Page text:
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Advent Reflection Week 1
“I am the maidservant of the Lord. Let it be done to me as you say.” Lk. 1:26-38
Here Mary is faced with one of God’s favorite scenarios; it might be called the doublebind. The double-bind does not consist in the choice between what is obviously good and obviously evil—that is a temptation—but of not knowing which is good and which is evil. The dilemma may arise in another form: one cannot decide which of two apparent goods is God’s will. For a delicate conscience, this causes deep trouble. The turmoil comes from wanting to do God’s will and not knowing what it is. As a consequence, one feels torn in two directions at once. Two apparent but opposing goods demand one’s total adherence, and both seem to be God’s will. People on the spiritual journey regularly find themselves in such double-binds, which may even become more searching as the journey proceeds…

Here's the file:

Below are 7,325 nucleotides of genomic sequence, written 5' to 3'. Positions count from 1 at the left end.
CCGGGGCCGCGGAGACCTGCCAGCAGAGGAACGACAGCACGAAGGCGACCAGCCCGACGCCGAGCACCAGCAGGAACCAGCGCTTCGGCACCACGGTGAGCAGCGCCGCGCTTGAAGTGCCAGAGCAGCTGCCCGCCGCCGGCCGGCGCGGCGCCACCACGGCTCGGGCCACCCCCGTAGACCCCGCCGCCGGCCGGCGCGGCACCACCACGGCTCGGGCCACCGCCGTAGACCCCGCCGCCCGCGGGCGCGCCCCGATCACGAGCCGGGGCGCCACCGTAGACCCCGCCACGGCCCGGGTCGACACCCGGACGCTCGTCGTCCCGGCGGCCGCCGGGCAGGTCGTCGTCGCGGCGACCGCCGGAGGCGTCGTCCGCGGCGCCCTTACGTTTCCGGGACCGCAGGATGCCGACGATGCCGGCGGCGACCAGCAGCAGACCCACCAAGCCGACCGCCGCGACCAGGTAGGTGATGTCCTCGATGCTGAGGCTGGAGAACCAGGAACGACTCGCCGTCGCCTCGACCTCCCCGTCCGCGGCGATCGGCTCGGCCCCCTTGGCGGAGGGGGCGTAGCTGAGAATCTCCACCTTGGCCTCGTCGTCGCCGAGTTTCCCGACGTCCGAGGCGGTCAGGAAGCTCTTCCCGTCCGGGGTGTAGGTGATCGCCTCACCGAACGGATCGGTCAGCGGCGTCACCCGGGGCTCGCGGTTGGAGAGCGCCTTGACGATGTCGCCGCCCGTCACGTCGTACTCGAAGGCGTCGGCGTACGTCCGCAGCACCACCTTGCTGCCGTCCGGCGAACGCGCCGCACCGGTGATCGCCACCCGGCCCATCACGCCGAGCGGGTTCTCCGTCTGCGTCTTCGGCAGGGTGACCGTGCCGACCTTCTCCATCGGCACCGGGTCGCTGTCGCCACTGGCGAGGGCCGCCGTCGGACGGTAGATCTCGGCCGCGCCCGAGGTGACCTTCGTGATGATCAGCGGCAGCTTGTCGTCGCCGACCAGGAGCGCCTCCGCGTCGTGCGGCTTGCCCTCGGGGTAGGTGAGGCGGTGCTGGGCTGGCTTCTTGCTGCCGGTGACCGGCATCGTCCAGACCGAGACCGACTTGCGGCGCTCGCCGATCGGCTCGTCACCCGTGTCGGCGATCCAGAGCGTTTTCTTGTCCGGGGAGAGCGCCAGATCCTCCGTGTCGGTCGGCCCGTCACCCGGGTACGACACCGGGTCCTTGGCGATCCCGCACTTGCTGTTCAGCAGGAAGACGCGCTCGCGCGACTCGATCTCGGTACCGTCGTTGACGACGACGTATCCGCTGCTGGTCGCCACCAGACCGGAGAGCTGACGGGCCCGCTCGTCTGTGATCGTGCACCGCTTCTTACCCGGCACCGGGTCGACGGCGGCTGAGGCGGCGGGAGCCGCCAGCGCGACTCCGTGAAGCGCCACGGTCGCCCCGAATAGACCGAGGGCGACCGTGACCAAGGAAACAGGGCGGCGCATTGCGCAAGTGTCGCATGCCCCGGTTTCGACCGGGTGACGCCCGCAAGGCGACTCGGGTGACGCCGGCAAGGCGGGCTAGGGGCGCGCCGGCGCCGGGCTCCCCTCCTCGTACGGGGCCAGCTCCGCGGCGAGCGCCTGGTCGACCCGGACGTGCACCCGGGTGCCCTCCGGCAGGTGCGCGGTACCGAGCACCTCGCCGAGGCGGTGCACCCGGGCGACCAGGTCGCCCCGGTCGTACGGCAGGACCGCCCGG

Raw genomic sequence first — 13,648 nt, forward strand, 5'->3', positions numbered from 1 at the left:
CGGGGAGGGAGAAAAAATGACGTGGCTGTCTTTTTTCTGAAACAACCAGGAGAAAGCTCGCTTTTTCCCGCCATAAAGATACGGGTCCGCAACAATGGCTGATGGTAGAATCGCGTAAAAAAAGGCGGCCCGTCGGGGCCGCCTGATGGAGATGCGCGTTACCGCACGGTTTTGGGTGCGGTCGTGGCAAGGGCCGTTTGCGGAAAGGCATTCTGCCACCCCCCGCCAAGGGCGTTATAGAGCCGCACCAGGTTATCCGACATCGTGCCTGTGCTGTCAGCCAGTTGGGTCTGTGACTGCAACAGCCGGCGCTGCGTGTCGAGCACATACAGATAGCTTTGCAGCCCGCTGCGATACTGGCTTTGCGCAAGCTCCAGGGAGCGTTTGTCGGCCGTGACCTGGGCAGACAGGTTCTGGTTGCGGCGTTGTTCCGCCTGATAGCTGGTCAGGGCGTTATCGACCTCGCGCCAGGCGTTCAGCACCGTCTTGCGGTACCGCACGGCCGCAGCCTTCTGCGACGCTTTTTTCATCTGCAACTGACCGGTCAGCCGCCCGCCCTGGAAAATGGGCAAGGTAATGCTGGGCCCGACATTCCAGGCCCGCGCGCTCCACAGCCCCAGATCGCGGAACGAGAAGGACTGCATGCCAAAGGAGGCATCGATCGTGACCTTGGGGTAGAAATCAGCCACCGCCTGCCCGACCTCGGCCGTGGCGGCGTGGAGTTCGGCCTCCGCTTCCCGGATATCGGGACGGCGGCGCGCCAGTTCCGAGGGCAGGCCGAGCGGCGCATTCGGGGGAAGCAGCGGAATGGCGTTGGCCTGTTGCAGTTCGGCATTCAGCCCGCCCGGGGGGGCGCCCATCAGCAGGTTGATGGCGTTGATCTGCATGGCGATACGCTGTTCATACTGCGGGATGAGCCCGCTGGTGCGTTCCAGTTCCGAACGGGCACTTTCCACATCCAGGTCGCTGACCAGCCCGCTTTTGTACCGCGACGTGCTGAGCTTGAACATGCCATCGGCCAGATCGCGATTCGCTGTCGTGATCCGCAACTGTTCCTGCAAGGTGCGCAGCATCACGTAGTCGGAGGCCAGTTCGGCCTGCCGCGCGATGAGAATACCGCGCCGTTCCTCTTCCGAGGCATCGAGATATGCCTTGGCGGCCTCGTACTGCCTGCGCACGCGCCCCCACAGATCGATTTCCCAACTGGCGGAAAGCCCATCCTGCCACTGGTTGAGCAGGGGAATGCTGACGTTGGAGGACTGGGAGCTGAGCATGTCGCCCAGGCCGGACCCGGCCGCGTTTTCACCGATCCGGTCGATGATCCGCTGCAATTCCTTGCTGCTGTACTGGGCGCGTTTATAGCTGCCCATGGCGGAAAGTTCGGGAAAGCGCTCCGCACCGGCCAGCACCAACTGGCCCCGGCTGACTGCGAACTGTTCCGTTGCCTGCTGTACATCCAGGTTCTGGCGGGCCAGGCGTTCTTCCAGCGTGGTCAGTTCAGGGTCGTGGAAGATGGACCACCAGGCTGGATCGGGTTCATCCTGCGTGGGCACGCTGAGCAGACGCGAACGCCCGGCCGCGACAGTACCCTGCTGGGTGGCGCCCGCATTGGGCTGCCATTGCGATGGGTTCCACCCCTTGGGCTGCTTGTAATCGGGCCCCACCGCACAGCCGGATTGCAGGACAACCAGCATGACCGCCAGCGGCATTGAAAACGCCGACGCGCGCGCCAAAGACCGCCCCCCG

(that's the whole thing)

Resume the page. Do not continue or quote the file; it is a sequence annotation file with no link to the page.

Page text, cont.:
As human beings, we cannot presume that God will do something that has never been done before (although the angel said, “Nothing is impossible with God.”) But we can be sure that if we allow the creative energies of the double-bind to do their work, at some moment we will find ourselves in a higher state of consciousness. Suddenly we will perceive a new way of seeing all reality. Our old world view will end. A new relationship with God, ourselves and other people will emerge based on the new level of understanding, perception and union with God we have been given. The double-bind frees us to grow into an expanded relationship with all reality beginning with God. During Advent, as we celebrate the renewed coming of divine light, we receive encouragement to open to God’s coming in any way that he may choose. This is the disposition that opens us completely to the light.
Excerpt from The Mystery of Christ, chapter 1, by Fr. Thomas Keating